Art Kristi Kates Sometimes artistic success arrives with time, patience and focus. Other times, it shows up almost by accident. Pat Harrison of Leelanau County shares the story of his coincidental journey from graphic designer to pumpkin-carving expert.
 
Monday, October 27, 2014

Taking the Wheel

Art Al Parker After graduation, Bechler landed a job teaching art in Onsted, Michigan before moving to Benzie County in 2000, where he now teaches art at Benzie Central Middle School. During his non-teaching hours, Bechler and his wife Stacey team up to create colorful, creative clay pieces.
 
Sunday, October 19, 2014

Twisted Vines and Hanging Vessels

Art Ross Boissoneau A spin-off from last year’s Manistee Arts Institute’s multi-media exhibition, Twisted Vines and Hanging Vessels runs Oct. 24 through Nov. 2. The 2013 exhibit included glass, pottery, fiber arts and photography.
 
Monday, October 6, 2014

Galleries Host Tour During Color Season

Art Ross Boissoneau On Sunday, a closing reception is held at 3pm at Lake Street Studios in Glen Arbor. At that reception, those who have visited each of the participating shops are eligible for a drawing. Each gallery donates a piece of art, with as many winners as there are participating galleries.
 
Monday, September 29, 2014

Waterways

Artist’s Creative Journey Continues with Exploration of Aquatic Landscapes

Art Al Parker Using maps as her templates, Brown weaves, sews and paints cotton and other fabrics to display aerial views of the Betsie, Manistee and Boardman rivers as they meander over the northern Michigan landscape. She has also captured the shapes of Big and Little Glen lakes.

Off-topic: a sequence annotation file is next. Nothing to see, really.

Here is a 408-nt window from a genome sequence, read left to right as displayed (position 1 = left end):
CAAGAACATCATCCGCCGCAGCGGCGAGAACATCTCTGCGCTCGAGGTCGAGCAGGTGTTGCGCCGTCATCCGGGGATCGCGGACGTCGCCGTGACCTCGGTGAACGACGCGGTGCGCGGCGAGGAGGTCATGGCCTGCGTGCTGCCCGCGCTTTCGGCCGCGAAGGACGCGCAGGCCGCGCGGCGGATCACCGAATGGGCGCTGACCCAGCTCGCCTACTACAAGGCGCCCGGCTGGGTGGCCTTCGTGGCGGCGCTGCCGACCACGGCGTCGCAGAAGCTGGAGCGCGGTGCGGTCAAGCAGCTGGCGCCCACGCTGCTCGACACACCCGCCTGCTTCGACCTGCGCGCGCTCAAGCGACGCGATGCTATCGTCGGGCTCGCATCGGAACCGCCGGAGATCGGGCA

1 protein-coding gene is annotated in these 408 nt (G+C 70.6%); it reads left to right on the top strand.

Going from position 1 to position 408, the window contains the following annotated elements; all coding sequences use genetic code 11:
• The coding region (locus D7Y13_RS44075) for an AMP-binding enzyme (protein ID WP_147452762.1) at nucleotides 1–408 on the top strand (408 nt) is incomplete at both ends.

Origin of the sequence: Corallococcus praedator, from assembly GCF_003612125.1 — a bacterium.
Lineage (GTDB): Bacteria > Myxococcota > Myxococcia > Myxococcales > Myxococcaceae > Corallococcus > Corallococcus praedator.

Monday, September 22, 2014

No Judging These Books’ Covers

Art Al Parker To Pam Yee, books are more than what’s printed in them. The Benzie County artist uses old books as an art medium to collage, glue, paint, burn and fold.
 
Monday, September 1, 2014

Art That’s Worth the Wait

Art Al Parker What has also been a profound inspiration is painting with others. My husband and I spend time in San Miguel, Mexico every year where opportunities abound in our community to gather in an artist’s studio, with five or six other artists to paint and provide support, input, and inspiration.
 
Monday, August 25, 2014

Driftwood Art Fools Mother Nature

Art Al Parker Using white cedar, poplar or choke cherry, Rollings carves, sands and paints three to five pieces at a time. He has a huge pile of driftwood drying outside his shop. Common subjects are blue herons, salmon, geese, sandhill cranes, ducks and other waterfowl.
 
Monday, August 18, 2014

Winging It

Six years ago, a trained potter dropped everything and flocked to a different sort of artistic expression.